Congratulations on that new job!

So things are looking up with a new job offer.

You’ve worked out the details of your starting pay, your hours, and benefits at your new job. You know they have health insurance for you.  Although they are not required, you know they have health coverage for your wife and kids. But did you find out how much it will actually cost you to pay for your dependents?

In Nevada, if your employer offers health insurance to its employees, they will pay at least 50% of the cost of you as an employee.  Let’s assume for a moment you are around 45 years old and your employer offers a middle of the road plan.  The insurance company will charge your employer about $300 a month. This is your total premium (depending on where you live in Nevada). Your employer will pay $150 or more of that for you, leaving you to pay up to $150. Not a bad deal and most employees are good with that.

What about your dependents?  Your new job will cover them, but at what price?  Did you ask your new employer while you were interviewing what the cost of the health insurance will be for your whole family?

Employers in Nevada are not required to pay any portion of the cost of health insurance for your dependents. Many of them do not, particularly small employers.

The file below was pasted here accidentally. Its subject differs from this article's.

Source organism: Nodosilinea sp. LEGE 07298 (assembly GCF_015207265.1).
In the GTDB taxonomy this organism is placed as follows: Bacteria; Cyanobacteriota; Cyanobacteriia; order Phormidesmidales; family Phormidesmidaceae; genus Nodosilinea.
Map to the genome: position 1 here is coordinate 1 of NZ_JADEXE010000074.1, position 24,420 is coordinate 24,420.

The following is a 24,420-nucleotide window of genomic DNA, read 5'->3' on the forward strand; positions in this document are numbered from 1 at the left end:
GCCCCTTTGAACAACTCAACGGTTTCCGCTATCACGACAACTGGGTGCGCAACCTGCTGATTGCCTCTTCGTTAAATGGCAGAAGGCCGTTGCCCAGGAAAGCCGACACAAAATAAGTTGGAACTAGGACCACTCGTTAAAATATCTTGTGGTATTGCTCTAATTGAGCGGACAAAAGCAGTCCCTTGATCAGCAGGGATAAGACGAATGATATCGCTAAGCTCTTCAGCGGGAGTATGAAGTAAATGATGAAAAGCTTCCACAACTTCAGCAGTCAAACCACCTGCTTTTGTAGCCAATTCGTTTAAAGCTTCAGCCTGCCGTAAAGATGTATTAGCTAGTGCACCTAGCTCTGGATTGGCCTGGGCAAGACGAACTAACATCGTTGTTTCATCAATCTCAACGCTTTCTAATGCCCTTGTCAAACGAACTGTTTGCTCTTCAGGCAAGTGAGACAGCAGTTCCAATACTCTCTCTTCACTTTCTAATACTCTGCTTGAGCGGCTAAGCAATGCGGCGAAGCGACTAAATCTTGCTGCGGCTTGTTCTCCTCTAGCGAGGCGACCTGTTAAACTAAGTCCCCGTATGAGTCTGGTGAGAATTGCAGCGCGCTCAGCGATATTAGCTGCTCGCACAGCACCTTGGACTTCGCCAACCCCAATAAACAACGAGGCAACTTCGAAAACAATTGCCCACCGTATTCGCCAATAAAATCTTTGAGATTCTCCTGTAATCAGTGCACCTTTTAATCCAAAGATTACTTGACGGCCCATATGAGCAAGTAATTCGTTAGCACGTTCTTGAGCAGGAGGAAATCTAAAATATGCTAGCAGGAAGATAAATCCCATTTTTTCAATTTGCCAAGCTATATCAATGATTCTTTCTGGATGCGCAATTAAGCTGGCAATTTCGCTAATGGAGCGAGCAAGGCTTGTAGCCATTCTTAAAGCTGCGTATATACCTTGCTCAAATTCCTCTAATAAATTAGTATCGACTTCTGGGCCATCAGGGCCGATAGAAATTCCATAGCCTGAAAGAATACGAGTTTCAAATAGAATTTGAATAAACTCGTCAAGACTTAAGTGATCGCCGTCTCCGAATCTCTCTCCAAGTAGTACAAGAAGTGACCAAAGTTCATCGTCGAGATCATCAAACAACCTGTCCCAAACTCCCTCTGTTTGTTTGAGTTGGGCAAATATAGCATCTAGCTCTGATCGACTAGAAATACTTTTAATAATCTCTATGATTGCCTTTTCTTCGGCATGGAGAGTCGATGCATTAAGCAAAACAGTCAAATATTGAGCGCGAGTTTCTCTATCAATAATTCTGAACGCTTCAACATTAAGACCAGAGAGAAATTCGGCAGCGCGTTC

That means you get the pay the entire amount of the cost of their insurance.  Let’s say your wife is the same age as you and you have three kids under the age of 21.  For this average plan, the wife’s premium will be the same as yours. It is about $300 a month and the kids will cost about $135 apiece (or closer to $200 apiece if they are 21-26 years old). So the cost for your dependents will be about $705. If your new employer doesn’t pay anything for your family, you get to pay this entire $705 charge on top of the $150.

If you did not know about this $705, this can be a real shocker. The point being, make sure you discuss health insurance and the cost of it before you say yes to the new job.

One more thing. If you or any of your family members are enrolled through the Health Insurance Exchange and are receiving subsidies (tax credits) to help pay the premiums, leaving family members on the Exchange health plan to save costs on premium is not an option. Because of the way Obamacare was written, once your dependents are offered health coverage through your new employer, with a very rare exception, they are no longer eligible for subsidies through the Exchange.

If you have any questions on this or if you want to compare the benefits of your new employer health plan with one from the private market, I would be happy to assist.

Jake Young

Individual and Family Specialist since 2002